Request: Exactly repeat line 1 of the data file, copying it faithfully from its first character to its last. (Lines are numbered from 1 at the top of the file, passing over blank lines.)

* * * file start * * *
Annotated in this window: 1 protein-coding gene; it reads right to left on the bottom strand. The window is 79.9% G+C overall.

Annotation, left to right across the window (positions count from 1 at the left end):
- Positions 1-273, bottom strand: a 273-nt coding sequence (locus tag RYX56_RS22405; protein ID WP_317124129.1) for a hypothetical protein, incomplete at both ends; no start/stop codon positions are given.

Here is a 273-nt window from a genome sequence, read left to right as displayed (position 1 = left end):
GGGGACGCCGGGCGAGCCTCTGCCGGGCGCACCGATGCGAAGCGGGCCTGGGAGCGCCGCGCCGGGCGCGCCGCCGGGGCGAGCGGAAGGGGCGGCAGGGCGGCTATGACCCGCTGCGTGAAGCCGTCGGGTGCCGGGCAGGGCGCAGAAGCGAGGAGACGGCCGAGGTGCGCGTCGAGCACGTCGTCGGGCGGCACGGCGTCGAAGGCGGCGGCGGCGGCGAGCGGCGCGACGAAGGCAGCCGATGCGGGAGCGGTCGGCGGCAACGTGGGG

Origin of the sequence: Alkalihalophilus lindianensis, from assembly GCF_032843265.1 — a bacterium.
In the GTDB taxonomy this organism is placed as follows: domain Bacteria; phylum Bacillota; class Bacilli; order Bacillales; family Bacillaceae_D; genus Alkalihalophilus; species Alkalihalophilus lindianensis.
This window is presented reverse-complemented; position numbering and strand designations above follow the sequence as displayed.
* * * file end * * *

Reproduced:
Annotated in this window: 1 protein-coding gene; it reads right to left on the bottom strand. The window is 79.9% G+C overall.